Substitutions may be made if there is an issue with a player’s availability or if both managers agree that a substitution is necessary (regardless of reason). The managers must notify commissioners of the substitution being made.
Extensions will be granted by commissioners if they are deemed necessary on a case-by-case basis.
Players should schedule their matches as soon as possible. They may do so through any medium of their choice, though Discord or Twitter should be the preferred options. If necessary, players may go through a point of contact to schedule their matches.
If a player does not know how to contact their opponent, they should immediately reach out to the opposing team’s point of contact or manager(s). If a player contacts their opponent but receives no response after 48 hours, they must report this to their own manager(s).
It is each player’s responsibility to communicate clearly when scheduling. Be especially aware of time zone differences. Use time zone converters if you find it convenient to do so.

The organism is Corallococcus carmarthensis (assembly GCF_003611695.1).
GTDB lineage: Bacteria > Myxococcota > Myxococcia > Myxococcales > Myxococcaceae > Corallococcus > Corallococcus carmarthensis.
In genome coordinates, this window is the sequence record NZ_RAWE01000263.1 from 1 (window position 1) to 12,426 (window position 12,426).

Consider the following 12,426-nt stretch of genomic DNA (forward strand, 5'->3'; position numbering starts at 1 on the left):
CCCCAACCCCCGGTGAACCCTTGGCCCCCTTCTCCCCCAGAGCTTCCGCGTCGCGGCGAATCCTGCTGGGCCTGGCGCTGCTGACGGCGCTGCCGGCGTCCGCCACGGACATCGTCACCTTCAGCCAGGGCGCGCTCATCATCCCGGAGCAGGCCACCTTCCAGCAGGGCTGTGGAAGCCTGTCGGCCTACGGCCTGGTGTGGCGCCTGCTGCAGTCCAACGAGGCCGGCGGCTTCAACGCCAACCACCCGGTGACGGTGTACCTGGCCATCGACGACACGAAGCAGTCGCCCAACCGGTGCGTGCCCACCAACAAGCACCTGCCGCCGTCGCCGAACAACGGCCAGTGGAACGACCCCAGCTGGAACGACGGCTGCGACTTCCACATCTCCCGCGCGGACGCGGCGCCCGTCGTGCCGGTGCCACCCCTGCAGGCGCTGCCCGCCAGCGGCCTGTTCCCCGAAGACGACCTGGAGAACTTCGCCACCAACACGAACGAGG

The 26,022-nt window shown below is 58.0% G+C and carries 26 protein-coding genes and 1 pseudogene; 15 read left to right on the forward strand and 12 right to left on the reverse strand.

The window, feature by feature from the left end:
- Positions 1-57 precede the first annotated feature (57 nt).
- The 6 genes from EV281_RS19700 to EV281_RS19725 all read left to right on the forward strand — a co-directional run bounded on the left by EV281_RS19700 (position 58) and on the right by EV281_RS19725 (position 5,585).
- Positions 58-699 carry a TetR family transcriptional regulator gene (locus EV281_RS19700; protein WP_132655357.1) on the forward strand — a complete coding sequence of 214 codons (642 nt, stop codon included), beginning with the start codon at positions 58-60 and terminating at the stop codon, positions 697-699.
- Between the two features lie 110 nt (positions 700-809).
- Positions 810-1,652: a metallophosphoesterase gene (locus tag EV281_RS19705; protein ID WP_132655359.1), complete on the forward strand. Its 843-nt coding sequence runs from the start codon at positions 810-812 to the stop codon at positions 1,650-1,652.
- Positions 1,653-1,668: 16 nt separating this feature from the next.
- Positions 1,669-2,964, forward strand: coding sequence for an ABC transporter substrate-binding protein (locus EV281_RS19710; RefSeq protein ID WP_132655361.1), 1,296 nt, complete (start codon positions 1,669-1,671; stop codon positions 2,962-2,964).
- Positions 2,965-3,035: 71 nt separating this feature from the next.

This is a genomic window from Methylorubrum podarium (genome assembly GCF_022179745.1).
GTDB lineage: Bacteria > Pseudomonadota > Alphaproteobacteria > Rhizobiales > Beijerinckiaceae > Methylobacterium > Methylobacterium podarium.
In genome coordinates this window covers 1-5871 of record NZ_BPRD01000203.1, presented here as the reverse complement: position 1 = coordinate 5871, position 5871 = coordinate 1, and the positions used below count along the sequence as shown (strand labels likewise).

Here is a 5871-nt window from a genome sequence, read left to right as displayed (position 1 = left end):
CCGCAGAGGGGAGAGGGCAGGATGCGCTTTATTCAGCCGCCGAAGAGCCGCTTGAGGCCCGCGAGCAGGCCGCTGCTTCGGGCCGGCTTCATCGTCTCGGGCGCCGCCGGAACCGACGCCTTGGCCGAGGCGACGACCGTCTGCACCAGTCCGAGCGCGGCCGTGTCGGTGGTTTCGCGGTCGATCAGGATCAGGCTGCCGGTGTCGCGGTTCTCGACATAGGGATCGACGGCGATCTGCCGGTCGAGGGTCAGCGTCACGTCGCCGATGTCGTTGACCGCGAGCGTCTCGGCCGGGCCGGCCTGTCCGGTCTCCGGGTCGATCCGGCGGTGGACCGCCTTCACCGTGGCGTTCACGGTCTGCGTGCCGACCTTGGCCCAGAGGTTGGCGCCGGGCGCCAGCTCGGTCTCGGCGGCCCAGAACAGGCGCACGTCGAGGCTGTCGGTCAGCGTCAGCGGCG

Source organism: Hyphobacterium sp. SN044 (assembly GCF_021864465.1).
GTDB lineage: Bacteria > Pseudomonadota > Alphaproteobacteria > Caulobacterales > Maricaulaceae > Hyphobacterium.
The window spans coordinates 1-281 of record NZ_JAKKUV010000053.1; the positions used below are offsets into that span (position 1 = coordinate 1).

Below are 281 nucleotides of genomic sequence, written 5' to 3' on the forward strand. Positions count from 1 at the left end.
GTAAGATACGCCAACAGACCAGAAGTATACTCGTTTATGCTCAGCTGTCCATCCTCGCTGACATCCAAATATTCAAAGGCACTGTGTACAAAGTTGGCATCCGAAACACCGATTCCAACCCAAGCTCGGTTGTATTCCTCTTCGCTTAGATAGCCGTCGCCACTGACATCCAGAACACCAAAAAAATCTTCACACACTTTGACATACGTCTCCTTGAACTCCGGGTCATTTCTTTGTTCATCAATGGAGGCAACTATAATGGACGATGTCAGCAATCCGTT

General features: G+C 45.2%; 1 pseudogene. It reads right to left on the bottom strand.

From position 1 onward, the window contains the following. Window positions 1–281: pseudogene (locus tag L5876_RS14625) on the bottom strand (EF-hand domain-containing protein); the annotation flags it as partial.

During playoffs, teams should ideally aim to complete their matches before Monday. In case of a 3v3 tiebreaker round during playoffs, teams are encouraged to schedule the tiebreaker sets on Monday so as to ensure the tournament proceeds at a good pace.
If a player is 15 minutes late to a match, the on-time player or their team should reach out to the late player’s team (by tagging their team role on Discord) to notify them. If the player has not shown up 30 minutes after the set was intended to start and no suitable substitution is provided, the on-time player may request an activity win. If they do not wish to take an activity win, they may instead request to reschedule the set. If the late player is 15 minutes late once more to a rescheduled set, their opponent gets an activity win by default.